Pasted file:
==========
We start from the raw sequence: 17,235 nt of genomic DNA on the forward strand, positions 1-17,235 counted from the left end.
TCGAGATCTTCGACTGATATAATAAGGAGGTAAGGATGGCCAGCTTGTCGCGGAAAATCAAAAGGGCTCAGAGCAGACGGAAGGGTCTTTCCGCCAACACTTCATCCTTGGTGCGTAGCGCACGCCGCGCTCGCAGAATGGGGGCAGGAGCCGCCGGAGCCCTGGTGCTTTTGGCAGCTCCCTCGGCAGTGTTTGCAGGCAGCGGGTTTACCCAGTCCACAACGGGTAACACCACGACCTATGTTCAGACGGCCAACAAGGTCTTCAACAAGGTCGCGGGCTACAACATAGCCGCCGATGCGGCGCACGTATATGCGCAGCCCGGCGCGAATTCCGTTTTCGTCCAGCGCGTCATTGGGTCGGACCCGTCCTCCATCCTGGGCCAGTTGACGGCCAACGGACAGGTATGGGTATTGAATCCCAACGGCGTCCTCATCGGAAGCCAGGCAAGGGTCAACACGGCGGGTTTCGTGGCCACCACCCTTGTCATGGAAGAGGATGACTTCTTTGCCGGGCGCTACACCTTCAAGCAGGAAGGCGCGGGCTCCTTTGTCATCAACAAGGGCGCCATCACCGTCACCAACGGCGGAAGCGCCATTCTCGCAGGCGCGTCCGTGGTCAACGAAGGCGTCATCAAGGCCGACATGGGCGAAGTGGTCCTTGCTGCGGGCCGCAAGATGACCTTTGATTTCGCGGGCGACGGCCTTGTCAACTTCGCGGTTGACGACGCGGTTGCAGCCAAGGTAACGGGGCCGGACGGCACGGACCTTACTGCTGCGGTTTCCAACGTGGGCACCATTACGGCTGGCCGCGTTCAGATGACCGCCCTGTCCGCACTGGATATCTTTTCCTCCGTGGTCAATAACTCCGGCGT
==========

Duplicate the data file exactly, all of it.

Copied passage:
We start from the raw sequence: 17,235 nt of genomic DNA on the forward strand, positions 1-17,235 counted from the left end.
TCGAGATCTTCGACTGATATAATAAGGAGGTAAGGATGGCCAGCTTGTCGCGGAAAATCAAAAGGGCTCAGAGCAGACGGAAGGGTCTTTCCGCCAACACTTCATCCTTGGTGCGTAGCGCACGCCGCGCTCGCAGAATGGGGGCAGGAGCCGCCGGAGCCCTGGTGCTTTTGGCAGCTCCCTCGGCAGTGTTTGCAGGCAGCGGGTTTACCCAGTCCACAACGGGTAACACCACGACCTATGTTCAGACGGCCAACAAGGTCTTCAACAAGGTCGCGGGCTACAACATAGCCGCCGATGCGGCGCACGTATATGCGCAGCCCGGCGCGAATTCCGTTTTCGTCCAGCGCGTCATTGGGTCGGACCCGTCCTCCATCCTGGGCCAGTTGACGGCCAACGGACAGGTATGGGTATTGAATCCCAACGGCGTCCTCATCGGAAGCCAGGCAAGGGTCAACACGGCGGGTTTCGTGGCCACCACCCTTGTCATGGAAGAGGATGACTTCTTTGCCGGGCGCTACACCTTCAAGCAGGAAGGCGCGGGCTCCTTTGTCATCAACAAGGGCGCCATCACCGTCACCAACGGCGGAAGCGCCATTCTCGCAGGCGCGTCCGTGGTCAACGAAGGCGTCATCAAGGCCGACATGGGCGAAGTGGTCCTTGCTGCGGGCCGCAAGATGACCTTTGATTTCGCGGGCGACGGCCTTGTCAACTTCGCGGTTGACGACGCGGTTGCAGCCAAGGTAACGGGGCCGGACGGCACGGACCTTACTGCTGCGGTTTCCAACGTGGGCACCATTACGGCTGGCCGCGTTCAGATGACCGCCCTGTCCGCACTGGATATCTTTTCCTCCGTGGTCAATAACTCCGGCGT